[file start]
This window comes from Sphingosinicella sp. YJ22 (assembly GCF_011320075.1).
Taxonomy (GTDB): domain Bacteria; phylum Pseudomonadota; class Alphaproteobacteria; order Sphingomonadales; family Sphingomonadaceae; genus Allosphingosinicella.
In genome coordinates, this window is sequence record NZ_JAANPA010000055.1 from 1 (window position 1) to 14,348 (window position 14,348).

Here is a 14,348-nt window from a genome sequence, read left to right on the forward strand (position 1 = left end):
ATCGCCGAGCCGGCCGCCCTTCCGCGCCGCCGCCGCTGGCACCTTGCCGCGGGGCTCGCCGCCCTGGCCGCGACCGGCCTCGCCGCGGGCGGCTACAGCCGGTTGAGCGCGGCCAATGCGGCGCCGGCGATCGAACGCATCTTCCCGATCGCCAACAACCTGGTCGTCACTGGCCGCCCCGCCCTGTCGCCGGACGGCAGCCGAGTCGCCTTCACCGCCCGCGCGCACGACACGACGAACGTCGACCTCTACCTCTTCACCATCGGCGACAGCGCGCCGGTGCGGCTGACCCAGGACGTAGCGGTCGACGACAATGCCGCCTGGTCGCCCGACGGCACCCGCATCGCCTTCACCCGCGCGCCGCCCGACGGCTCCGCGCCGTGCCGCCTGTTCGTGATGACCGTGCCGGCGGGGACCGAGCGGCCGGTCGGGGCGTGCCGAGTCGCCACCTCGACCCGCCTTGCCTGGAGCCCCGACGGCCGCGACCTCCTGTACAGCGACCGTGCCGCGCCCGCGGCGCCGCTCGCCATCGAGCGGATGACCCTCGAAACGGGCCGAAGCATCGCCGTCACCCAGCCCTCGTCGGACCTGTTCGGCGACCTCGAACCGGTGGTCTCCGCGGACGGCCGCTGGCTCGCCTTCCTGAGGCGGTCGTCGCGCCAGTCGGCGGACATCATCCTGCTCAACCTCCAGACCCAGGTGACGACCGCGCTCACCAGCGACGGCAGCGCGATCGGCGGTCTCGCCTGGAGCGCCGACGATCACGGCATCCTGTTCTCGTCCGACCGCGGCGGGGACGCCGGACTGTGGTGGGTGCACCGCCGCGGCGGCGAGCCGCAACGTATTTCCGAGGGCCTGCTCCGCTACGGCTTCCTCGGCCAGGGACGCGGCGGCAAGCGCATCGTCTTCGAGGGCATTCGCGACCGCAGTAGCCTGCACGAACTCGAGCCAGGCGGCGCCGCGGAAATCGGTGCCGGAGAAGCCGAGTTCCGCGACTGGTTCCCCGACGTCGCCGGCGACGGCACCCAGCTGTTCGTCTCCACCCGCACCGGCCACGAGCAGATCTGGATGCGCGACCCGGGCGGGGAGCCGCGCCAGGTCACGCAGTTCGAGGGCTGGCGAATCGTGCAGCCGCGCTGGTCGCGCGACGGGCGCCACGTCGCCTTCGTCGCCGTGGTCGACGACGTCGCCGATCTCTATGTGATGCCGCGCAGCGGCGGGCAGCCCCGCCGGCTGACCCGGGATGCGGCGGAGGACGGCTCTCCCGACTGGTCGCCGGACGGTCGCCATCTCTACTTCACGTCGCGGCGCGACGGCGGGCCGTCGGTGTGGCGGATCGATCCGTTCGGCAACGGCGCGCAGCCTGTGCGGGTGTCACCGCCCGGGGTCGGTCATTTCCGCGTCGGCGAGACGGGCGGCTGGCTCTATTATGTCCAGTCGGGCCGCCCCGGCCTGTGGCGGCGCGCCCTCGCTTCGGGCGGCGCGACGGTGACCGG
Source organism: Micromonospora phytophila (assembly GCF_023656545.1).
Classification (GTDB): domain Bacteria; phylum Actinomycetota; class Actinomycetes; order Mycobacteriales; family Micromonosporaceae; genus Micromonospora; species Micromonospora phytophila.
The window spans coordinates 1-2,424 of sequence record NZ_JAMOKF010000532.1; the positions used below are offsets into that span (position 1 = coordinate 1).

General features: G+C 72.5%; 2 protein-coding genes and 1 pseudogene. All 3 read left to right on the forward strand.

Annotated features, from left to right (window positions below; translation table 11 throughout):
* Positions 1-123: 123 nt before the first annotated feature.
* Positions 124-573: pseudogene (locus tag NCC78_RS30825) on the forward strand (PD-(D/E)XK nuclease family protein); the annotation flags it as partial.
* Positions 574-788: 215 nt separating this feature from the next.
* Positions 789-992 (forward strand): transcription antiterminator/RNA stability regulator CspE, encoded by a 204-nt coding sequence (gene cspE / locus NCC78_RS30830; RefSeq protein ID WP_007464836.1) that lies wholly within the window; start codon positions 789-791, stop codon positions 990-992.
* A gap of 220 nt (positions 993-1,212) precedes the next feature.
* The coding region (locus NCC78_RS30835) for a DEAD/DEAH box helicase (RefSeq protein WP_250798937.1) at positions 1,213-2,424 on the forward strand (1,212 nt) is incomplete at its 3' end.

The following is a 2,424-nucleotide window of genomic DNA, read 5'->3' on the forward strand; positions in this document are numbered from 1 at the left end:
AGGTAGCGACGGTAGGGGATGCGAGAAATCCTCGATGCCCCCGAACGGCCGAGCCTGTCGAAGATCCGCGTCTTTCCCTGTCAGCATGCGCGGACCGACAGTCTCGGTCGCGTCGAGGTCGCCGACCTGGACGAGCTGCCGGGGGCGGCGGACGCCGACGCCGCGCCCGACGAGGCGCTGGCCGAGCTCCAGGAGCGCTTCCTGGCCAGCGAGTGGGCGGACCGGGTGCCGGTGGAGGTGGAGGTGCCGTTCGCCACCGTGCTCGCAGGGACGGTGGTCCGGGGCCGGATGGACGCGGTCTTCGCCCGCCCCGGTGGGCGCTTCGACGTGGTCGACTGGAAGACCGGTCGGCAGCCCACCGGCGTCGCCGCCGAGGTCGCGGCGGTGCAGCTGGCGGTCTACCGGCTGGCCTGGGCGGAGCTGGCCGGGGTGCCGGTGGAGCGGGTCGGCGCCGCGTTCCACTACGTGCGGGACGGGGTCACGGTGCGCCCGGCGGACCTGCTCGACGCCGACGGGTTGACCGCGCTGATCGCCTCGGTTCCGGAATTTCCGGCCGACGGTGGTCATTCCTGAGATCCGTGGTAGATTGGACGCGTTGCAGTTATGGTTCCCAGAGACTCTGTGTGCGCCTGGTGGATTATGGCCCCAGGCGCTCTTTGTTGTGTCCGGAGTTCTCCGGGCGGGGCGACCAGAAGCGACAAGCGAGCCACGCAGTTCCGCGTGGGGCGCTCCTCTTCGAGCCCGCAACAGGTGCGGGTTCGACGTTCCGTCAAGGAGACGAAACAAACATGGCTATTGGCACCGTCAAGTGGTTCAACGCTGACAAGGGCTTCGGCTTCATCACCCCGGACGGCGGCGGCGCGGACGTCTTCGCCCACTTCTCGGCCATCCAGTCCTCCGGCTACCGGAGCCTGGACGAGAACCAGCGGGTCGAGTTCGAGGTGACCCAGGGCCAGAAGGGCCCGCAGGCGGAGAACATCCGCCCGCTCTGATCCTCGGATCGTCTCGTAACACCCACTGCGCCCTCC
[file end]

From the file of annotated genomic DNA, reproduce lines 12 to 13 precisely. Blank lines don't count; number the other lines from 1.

* Positions 124-573: pseudogene (locus tag NCC78_RS30825) on the forward strand (PD-(D/E)XK nuclease family protein); the annotation flags it as partial.
* Positions 574-788: 215 nt separating this feature from the next.